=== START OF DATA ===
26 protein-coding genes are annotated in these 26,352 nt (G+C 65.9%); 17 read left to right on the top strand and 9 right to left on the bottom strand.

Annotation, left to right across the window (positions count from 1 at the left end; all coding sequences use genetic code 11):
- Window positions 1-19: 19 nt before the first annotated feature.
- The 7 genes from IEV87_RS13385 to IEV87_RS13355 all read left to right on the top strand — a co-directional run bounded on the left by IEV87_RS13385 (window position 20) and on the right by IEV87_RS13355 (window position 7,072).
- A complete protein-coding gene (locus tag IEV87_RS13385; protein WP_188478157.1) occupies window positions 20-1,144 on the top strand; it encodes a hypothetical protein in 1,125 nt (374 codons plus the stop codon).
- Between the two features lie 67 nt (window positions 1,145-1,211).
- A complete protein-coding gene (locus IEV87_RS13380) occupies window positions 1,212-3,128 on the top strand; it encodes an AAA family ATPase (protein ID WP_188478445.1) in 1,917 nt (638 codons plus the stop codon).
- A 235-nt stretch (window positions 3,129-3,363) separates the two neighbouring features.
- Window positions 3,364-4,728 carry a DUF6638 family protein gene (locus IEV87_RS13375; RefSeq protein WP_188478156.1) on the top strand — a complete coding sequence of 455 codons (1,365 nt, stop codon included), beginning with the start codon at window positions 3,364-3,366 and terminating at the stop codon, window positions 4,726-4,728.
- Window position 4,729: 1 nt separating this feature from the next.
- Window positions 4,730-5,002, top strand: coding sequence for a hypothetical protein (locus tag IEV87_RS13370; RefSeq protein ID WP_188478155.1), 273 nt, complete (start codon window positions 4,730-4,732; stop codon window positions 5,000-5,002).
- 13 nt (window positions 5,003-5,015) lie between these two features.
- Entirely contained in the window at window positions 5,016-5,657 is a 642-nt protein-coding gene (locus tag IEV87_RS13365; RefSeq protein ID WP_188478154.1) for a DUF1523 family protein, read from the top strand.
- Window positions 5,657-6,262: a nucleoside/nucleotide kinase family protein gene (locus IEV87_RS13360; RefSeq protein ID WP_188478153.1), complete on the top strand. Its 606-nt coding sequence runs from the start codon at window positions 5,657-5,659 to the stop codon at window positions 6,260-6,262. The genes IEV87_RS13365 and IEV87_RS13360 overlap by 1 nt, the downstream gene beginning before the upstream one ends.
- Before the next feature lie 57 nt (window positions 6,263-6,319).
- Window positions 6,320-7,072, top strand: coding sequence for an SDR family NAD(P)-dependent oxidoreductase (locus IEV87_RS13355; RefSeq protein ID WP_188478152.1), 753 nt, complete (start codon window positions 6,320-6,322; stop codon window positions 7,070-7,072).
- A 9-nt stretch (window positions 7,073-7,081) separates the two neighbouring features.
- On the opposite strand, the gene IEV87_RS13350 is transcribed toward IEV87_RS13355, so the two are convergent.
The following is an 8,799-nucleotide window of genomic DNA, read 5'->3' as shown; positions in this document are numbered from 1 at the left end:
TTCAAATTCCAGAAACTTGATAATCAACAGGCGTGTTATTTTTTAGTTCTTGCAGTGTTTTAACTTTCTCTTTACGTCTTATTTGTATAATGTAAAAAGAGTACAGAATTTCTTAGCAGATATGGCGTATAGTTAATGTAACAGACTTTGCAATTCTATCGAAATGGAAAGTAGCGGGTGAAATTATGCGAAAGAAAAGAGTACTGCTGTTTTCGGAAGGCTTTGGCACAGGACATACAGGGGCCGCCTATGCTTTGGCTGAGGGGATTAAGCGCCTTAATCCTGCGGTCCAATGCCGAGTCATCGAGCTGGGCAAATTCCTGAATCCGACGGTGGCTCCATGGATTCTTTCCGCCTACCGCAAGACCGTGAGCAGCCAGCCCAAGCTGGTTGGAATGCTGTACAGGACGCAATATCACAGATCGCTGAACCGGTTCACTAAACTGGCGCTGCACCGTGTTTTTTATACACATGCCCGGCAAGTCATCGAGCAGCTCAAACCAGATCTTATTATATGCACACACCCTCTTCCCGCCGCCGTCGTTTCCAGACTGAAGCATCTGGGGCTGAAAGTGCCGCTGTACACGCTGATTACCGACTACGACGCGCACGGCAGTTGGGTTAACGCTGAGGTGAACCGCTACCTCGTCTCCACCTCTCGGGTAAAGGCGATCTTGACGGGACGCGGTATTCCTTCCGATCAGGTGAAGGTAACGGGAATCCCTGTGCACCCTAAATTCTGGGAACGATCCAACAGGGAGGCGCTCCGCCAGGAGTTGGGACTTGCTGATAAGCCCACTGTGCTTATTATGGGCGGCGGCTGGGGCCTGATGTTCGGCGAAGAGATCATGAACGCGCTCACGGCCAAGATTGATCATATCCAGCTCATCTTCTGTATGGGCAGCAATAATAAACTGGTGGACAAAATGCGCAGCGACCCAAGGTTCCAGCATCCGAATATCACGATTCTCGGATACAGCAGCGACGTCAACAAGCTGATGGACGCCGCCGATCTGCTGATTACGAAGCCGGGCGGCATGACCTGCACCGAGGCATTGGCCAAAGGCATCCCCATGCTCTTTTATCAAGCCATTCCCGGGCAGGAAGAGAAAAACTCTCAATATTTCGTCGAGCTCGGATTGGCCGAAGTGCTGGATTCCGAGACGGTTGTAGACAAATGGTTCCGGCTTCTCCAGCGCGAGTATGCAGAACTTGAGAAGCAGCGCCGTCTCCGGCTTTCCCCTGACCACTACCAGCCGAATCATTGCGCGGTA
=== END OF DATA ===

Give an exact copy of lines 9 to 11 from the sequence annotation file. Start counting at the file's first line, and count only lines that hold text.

- Window positions 3,364-4,728 carry a DUF6638 family protein gene (locus IEV87_RS13375; RefSeq protein WP_188478156.1) on the top strand — a complete coding sequence of 455 codons (1,365 nt, stop codon included), beginning with the start codon at window positions 3,364-3,366 and terminating at the stop codon, window positions 4,726-4,728.
- Window position 4,729: 1 nt separating this feature from the next.
- Window positions 4,730-5,002, top strand: coding sequence for a hypothetical protein (locus tag IEV87_RS13370; RefSeq protein ID WP_188478155.1), 273 nt, complete (start codon window positions 4,730-4,732; stop codon window positions 5,000-5,002).